Every year, one in five Americans will experience some form of mental illness. It could be a friend, a family member, a work colleague – or even you, and while mental illness doesn’t discriminate against who it affects, unfortunately those who suffer from it are often on the receiving end of discrimination. People with depression could be seen as ‘lazy’, or someone with bipolar might be labeled as ‘strange’.
Of course, none of these stigmas and stereotypes that surround mental illness are helpful for those afflicted by it, in fact it makes it so much harder for people to reach out and seek help, for fear of being judged and treated unfairly.
But by educating more people about the issues surrounding mental illness, supporting those who are going through it, and setting ourselves up with the right tools to tackle it if it does come our way – we will all be in a far better position to reduce the impact it has on society.
What is a mental illness?
At a very basic level, mental illnesses affect a person’s ability to live a ‘normal’ life day-to-day, i.e. work or go to school, socialise with others, eat and sleep. But of course there are many varying degrees of this and no two people with a mental illness will experience it in the same way.
There are many different kinds of mental illnesses, ranging from depression and anxiety, to bipolar and schizophrenia. Some mental illnesses can be treated with counselling and learning mindfulness techniques, and others are more severe and may require medication to ensure they don’t harm themselves or others.
There isn’t always a reason why someone has a mental illness, but some influencing factors include genetics, their environment, daily habits and genetics. The National Institute of Mental Health notes that females are more likely to have a serious mental illness than males, and in particular those aged between 18 and 25. People with a mixed-race background also experience mental illness more than other ethnicities.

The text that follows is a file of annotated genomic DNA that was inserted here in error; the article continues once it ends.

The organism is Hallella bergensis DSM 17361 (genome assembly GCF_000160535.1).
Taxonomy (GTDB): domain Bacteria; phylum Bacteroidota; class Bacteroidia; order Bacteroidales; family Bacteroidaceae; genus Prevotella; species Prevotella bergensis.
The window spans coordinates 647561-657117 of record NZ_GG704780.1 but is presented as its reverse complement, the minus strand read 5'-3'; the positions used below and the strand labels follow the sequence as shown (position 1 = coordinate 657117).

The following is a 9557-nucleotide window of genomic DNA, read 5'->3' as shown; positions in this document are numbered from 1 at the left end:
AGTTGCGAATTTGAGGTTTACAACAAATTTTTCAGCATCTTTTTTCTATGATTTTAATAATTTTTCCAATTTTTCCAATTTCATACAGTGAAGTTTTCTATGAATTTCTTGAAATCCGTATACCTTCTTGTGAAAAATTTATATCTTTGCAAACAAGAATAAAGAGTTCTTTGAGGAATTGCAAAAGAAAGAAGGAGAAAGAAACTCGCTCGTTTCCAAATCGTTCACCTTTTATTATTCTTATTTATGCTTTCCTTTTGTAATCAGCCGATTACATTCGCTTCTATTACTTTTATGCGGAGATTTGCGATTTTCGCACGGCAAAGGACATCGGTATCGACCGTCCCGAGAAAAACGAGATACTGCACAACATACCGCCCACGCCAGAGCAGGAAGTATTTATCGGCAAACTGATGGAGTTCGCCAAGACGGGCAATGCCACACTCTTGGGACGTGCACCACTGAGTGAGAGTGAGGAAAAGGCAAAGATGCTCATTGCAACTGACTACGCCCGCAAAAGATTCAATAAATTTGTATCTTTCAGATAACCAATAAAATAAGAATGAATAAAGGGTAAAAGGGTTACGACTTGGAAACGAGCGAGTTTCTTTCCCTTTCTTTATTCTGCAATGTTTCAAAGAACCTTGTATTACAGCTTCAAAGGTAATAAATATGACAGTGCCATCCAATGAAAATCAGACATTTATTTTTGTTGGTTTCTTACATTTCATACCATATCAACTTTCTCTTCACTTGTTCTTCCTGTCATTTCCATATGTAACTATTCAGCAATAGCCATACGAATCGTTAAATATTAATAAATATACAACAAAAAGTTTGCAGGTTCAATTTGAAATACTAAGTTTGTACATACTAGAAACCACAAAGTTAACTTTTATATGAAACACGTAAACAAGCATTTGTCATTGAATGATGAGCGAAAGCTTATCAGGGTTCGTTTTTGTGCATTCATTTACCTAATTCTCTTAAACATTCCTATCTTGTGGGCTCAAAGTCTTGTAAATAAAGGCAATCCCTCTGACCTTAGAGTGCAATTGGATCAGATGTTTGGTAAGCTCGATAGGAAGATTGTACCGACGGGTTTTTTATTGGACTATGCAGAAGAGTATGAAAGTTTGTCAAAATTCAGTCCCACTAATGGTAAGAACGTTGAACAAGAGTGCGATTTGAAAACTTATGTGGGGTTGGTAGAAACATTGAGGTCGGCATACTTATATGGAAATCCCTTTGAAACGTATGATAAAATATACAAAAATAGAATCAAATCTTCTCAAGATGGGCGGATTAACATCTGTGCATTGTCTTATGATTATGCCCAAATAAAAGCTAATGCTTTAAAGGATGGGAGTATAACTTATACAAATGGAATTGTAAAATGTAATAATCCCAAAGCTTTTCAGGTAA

What is Mental Illness Awareness Week?
Since 1990, the first week of October has been known as Mental Illness Awareness Week (MIAW) and every year it plays an important role in highlighting the issues and challenges that face those who have a mental illness.
It’s a dedicated time to push for greater awareness and advocacy for mental illnesses, and through education, aims to reduce the stigma many people still feel when they have a mental illness. There are a number of events and initiatives planned, including a video series where people are sharing their stories about living with a mental illness.
This year MIAW is focusing on a new campaign called ‘Together for Mental Health’, highlighting the need for better care for those with a serious mental illness, including improved crisis response and mental health care. According to a report in 2019, spending on mental health treatment and services reached $225 billion in 2019, up 52% since 2009. And of course this predates the global Covid19 pandemic, so it is well worth assuming this figure will have risen considerably over the past two years.
Improving everyone’s mental health and wellbeing
While no one chooses to be affected by a mental illness, there are a few ways we can all prioritise our own mental health and wellbeing and be better equipped to deal with many of life’s natural stresses and negative experiences.
From practicing mindfulness, to getting regular exercise and being aware of ‘triggers’ that may contribute to a mental illness. Continuing to educate ourselves is also key, by reading specific medical communications that relate to the topic and for those of us in the medical and healthcare industry – working with healthcare communications agencies who can create relevant content for distribution.
If you, or anyone you know, is experiencing mental illness – please reach out for help by talking to your GP, or a trusted friend or family member.